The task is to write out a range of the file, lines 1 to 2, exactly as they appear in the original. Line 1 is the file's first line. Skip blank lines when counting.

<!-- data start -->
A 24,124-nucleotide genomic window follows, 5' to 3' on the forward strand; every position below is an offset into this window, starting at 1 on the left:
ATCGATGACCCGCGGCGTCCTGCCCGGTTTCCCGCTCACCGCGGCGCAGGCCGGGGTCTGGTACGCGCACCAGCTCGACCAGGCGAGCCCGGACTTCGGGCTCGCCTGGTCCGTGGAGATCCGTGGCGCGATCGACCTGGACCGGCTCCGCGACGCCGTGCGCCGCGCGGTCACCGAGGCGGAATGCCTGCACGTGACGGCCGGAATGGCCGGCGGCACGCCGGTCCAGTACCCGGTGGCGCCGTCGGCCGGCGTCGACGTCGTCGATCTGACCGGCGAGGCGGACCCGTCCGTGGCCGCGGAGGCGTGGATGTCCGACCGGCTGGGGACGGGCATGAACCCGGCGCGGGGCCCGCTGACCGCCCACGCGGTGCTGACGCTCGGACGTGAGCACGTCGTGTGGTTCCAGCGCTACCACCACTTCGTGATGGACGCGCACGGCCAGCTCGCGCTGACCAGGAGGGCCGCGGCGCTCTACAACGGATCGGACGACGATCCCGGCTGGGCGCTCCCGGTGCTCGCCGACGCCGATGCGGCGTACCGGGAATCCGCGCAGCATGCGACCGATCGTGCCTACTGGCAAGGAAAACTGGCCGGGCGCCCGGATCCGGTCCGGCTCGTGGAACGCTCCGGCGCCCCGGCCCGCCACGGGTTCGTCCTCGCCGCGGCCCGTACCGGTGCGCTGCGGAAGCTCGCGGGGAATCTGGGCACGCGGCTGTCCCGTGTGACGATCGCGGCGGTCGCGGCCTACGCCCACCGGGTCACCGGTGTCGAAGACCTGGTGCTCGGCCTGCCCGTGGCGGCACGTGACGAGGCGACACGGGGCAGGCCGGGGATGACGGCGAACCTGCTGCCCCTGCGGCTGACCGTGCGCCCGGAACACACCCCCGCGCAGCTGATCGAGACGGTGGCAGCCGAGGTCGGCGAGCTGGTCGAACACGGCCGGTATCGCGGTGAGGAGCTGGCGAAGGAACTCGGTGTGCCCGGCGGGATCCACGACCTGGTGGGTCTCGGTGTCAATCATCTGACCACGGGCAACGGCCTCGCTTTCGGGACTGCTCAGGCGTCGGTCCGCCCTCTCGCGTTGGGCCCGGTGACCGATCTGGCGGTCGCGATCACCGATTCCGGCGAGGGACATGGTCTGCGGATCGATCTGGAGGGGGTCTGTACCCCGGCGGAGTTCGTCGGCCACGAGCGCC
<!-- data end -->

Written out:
A 24,124-nucleotide genomic window follows, 5' to 3' on the forward strand; every position below is an offset into this window, starting at 1 on the left:
ATCGATGACCCGCGGCGTCCTGCCCGGTTTCCCGCTCACCGCGGCGCAGGCCGGGGTCTGGTACGCGCACCAGCTCGACCAGGCGAGCCCGGACTTCGGGCTCGCCTGGTCCGTGGAGATCCGTGGCGCGATCGACCTGGACCGGCTCCGCGACGCCGTGCGCCGCGCGGTCACCGAGGCGGAATGCCTGCACGTGACGGCCGGAATGGCCGGCGGCACGCCGGTCCAGTACCCGGTGGCGCCGTCGGCCGGCGTCGACGTCGTCGATCTGACCGGCGAGGCGGACCCGTCCGTGGCCGCGGAGGCGTGGATGTCCGACCGGCTGGGGACGGGCATGAACCCGGCGCGGGGCCCGCTGACCGCCCACGCGGTGCTGACGCTCGGACGTGAGCACGTCGTGTGGTTCCAGCGCTACCACCACTTCGTGATGGACGCGCACGGCCAGCTCGCGCTGACCAGGAGGGCCGCGGCGCTCTACAACGGATCGGACGACGATCCCGGCTGGGCGCTCCCGGTGCTCGCCGACGCCGATGCGGCGTACCGGGAATCCGCGCAGCATGCGACCGATCGTGCCTACTGGCAAGGAAAACTGGCCGGGCGCCCGGATCCGGTCCGGCTCGTGGAACGCTCCGGCGCCCCGGCCCGCCACGGGTTCGTCCTCGCCGCGGCCCGTACCGGTGCGCTGCGGAAGCTCGCGGGGAATCTGGGCACGCGGCTGTCCCGTGTGACGATCGCGGCGGTCGCGGCCTACGCCCACCGGGTCACCGGTGTCGAAGACCTGGTGCTCGGCCTGCCCGTGGCGGCACGTGACGAGGCGACACGGGGCAGGCCGGGGATGACGGCGAACCTGCTGCCCCTGCGGCTGACCGTGCGCCCGGAACACACCCCCGCGCAGCTGATCGAGACGGTGGCAGCCGAGGTCGGCGAGCTGGTCGAACACGGCCGGTATCGCGGTGAGGAGCTGGCGAAGGAACTCGGTGTGCCCGGCGGGATCCACGACCTGGTGGGTCTCGGTGTCAATCATCTGACCACGGGCAACGGCCTCGCTTTCGGGACTGCTCAGGCGTCGGTCCGCCCTCTCGCGTTGGGCCCGGTGACCGATCTGGCGGTCGCGATCACCGATTCCGGCGAGGGACATGGTCTGCGGATCGATCTGGAGGGGGTCTGTACCCCGGCGGAGTTCGTCGGCCACGAGCGCC